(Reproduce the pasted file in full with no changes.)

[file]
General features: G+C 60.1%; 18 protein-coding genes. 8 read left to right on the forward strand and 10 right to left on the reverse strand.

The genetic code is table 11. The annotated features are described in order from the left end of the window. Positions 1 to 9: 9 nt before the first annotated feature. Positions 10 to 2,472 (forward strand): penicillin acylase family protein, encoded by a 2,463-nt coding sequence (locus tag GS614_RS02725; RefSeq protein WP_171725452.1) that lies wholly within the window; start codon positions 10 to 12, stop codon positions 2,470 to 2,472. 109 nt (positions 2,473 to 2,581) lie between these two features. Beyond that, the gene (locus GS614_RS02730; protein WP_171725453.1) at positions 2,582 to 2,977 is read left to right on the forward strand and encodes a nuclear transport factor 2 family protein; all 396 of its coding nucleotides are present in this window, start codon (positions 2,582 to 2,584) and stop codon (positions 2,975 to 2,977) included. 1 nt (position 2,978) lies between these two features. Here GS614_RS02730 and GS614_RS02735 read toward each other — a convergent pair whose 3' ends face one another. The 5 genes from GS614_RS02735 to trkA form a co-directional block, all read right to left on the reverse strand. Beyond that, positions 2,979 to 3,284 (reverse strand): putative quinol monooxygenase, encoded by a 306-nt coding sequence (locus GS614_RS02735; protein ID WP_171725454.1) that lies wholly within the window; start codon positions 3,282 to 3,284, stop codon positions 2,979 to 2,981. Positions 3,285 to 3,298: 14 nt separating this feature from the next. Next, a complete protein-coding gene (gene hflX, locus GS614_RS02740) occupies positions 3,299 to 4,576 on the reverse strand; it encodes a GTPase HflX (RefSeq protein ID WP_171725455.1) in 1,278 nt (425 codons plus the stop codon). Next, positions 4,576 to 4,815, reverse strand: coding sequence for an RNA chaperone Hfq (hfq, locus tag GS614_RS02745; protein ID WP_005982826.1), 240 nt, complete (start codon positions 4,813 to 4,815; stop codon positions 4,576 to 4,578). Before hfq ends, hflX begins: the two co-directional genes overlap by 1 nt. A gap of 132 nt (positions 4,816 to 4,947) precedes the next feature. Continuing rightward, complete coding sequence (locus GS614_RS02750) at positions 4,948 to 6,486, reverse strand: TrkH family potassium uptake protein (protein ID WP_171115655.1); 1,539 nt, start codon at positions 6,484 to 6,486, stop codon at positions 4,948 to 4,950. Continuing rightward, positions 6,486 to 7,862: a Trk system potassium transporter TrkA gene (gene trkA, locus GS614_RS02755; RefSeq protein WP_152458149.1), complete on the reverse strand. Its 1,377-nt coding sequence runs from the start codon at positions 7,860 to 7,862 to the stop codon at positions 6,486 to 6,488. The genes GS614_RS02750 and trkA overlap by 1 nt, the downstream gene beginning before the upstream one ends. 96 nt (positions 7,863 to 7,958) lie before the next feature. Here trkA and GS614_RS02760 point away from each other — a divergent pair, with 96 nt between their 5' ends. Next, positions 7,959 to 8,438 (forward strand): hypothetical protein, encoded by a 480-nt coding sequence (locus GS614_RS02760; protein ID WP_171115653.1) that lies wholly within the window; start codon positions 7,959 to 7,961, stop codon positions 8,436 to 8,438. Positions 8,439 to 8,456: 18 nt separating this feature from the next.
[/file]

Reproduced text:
General features: G+C 60.1%; 18 protein-coding genes. 8 read left to right on the forward strand and 10 right to left on the reverse strand.

The genetic code is table 11. The annotated features are described in order from the left end of the window. Positions 1 to 9: 9 nt before the first annotated feature. Positions 10 to 2,472 (forward strand): penicillin acylase family protein, encoded by a 2,463-nt coding sequence (locus tag GS614_RS02725; RefSeq protein WP_171725452.1) that lies wholly within the window; start codon positions 10 to 12, stop codon positions 2,470 to 2,472. 109 nt (positions 2,473 to 2,581) lie between these two features. Beyond that, the gene (locus GS614_RS02730; protein WP_171725453.1) at positions 2,582 to 2,977 is read left to right on the forward strand and encodes a nuclear transport factor 2 family protein; all 396 of its coding nucleotides are present in this window, start codon (positions 2,582 to 2,584) and stop codon (positions 2,975 to 2,977) included. 1 nt (position 2,978) lies between these two features. Here GS614_RS02730 and GS614_RS02735 read toward each other — a convergent pair whose 3' ends face one another. The 5 genes from GS614_RS02735 to trkA form a co-directional block, all read right to left on the reverse strand. Beyond that, positions 2,979 to 3,284 (reverse strand): putative quinol monooxygenase, encoded by a 306-nt coding sequence (locus GS614_RS02735; protein ID WP_171725454.1) that lies wholly within the window; start codon positions 3,282 to 3,284, stop codon positions 2,979 to 2,981. Positions 3,285 to 3,298: 14 nt separating this feature from the next. Next, a complete protein-coding gene (gene hflX, locus GS614_RS02740) occupies positions 3,299 to 4,576 on the reverse strand; it encodes a GTPase HflX (RefSeq protein ID WP_171725455.1) in 1,278 nt (425 codons plus the stop codon). Next, positions 4,576 to 4,815, reverse strand: coding sequence for an RNA chaperone Hfq (hfq, locus tag GS614_RS02745; protein ID WP_005982826.1), 240 nt, complete (start codon positions 4,813 to 4,815; stop codon positions 4,576 to 4,578). Before hfq ends, hflX begins: the two co-directional genes overlap by 1 nt. A gap of 132 nt (positions 4,816 to 4,947) precedes the next feature. Continuing rightward, complete coding sequence (locus GS614_RS02750) at positions 4,948 to 6,486, reverse strand: TrkH family potassium uptake protein (protein ID WP_171115655.1); 1,539 nt, start codon at positions 6,484 to 6,486, stop codon at positions 4,948 to 4,950. Continuing rightward, positions 6,486 to 7,862: a Trk system potassium transporter TrkA gene (gene trkA, locus GS614_RS02755; RefSeq protein WP_152458149.1), complete on the reverse strand. Its 1,377-nt coding sequence runs from the start codon at positions 7,860 to 7,862 to the stop codon at positions 6,486 to 6,488. The genes GS614_RS02750 and trkA overlap by 1 nt, the downstream gene beginning before the upstream one ends. 96 nt (positions 7,863 to 7,958) lie before the next feature. Here trkA and GS614_RS02760 point away from each other — a divergent pair, with 96 nt between their 5' ends. Next, positions 7,959 to 8,438 (forward strand): hypothetical protein, encoded by a 480-nt coding sequence (locus GS614_RS02760; protein ID WP_171115653.1) that lies wholly within the window; start codon positions 7,959 to 7,961, stop codon positions 8,436 to 8,438. Positions 8,439 to 8,456: 18 nt separating this feature from the next.